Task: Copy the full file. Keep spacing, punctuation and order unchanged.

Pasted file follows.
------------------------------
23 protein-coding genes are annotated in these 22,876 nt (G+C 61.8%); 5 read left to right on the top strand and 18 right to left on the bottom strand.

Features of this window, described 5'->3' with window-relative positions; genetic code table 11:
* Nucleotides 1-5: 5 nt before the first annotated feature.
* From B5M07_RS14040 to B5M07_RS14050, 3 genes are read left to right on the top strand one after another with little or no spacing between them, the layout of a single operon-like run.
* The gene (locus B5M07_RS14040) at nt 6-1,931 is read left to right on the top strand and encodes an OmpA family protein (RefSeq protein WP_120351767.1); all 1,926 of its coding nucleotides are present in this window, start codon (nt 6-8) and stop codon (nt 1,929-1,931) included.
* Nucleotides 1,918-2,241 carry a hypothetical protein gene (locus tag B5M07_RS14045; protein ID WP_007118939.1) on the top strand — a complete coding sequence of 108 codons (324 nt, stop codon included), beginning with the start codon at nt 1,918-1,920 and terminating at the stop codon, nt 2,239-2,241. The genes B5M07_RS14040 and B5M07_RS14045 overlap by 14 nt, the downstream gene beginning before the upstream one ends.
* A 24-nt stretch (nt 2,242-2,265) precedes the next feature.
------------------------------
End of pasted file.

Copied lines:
23 protein-coding genes are annotated in these 22,876 nt (G+C 61.8%); 5 read left to right on the top strand and 18 right to left on the bottom strand.

Features of this window, described 5'->3' with window-relative positions; genetic code table 11:
* Nucleotides 1-5: 5 nt before the first annotated feature.
* From B5M07_RS14040 to B5M07_RS14050, 3 genes are read left to right on the top strand one after another with little or no spacing between them, the layout of a single operon-like run.
* The gene (locus B5M07_RS14040) at nt 6-1,931 is read left to right on the top strand and encodes an OmpA family protein (RefSeq protein WP_120351767.1); all 1,926 of its coding nucleotides are present in this window, start codon (nt 6-8) and stop codon (nt 1,929-1,931) included.
* Nucleotides 1,918-2,241 carry a hypothetical protein gene (locus tag B5M07_RS14045; protein ID WP_007118939.1) on the top strand — a complete coding sequence of 108 codons (324 nt, stop codon included), beginning with the start codon at nt 1,918-1,920 and terminating at the stop codon, nt 2,239-2,241. The genes B5M07_RS14040 and B5M07_RS14045 overlap by 14 nt, the downstream gene beginning before the upstream one ends.
* A 24-nt stretch (nt 2,242-2,265) precedes the next feature.